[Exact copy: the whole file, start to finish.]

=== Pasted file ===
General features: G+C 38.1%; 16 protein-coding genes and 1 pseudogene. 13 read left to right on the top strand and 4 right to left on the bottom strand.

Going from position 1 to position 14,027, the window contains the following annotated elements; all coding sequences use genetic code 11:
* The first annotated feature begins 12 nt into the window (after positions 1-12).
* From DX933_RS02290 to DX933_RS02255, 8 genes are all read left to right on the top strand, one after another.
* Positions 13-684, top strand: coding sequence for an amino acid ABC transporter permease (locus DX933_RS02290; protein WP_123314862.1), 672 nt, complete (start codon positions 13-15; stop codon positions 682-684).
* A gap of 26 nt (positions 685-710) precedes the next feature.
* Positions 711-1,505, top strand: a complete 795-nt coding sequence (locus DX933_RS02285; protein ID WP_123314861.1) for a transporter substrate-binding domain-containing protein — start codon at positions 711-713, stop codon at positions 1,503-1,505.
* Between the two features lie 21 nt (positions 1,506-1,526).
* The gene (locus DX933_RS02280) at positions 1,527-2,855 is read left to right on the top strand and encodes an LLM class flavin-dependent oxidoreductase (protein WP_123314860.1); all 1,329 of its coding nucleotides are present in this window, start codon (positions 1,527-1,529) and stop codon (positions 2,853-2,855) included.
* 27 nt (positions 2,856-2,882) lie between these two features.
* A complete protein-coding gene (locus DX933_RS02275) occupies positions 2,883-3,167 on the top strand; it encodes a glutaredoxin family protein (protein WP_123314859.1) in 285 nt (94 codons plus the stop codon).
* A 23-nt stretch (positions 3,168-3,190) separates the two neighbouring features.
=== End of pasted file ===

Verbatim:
General features: G+C 38.1%; 16 protein-coding genes and 1 pseudogene. 13 read left to right on the top strand and 4 right to left on the bottom strand.

Going from position 1 to position 14,027, the window contains the following annotated elements; all coding sequences use genetic code 11:
* The first annotated feature begins 12 nt into the window (after positions 1-12).
* From DX933_RS02290 to DX933_RS02255, 8 genes are all read left to right on the top strand, one after another.
* Positions 13-684, top strand: coding sequence for an amino acid ABC transporter permease (locus DX933_RS02290; protein WP_123314862.1), 672 nt, complete (start codon positions 13-15; stop codon positions 682-684).
* A gap of 26 nt (positions 685-710) precedes the next feature.
* Positions 711-1,505, top strand: a complete 795-nt coding sequence (locus DX933_RS02285; protein ID WP_123314861.1) for a transporter substrate-binding domain-containing protein — start codon at positions 711-713, stop codon at positions 1,503-1,505.
* Between the two features lie 21 nt (positions 1,506-1,526).
* The gene (locus DX933_RS02280) at positions 1,527-2,855 is read left to right on the top strand and encodes an LLM class flavin-dependent oxidoreductase (protein WP_123314860.1); all 1,329 of its coding nucleotides are present in this window, start codon (positions 1,527-1,529) and stop codon (positions 2,853-2,855) included.
* 27 nt (positions 2,856-2,882) lie between these two features.
* A complete protein-coding gene (locus DX933_RS02275) occupies positions 2,883-3,167 on the top strand; it encodes a glutaredoxin family protein (protein WP_123314859.1) in 285 nt (94 codons plus the stop codon).
* A 23-nt stretch (positions 3,168-3,190) separates the two neighbouring features.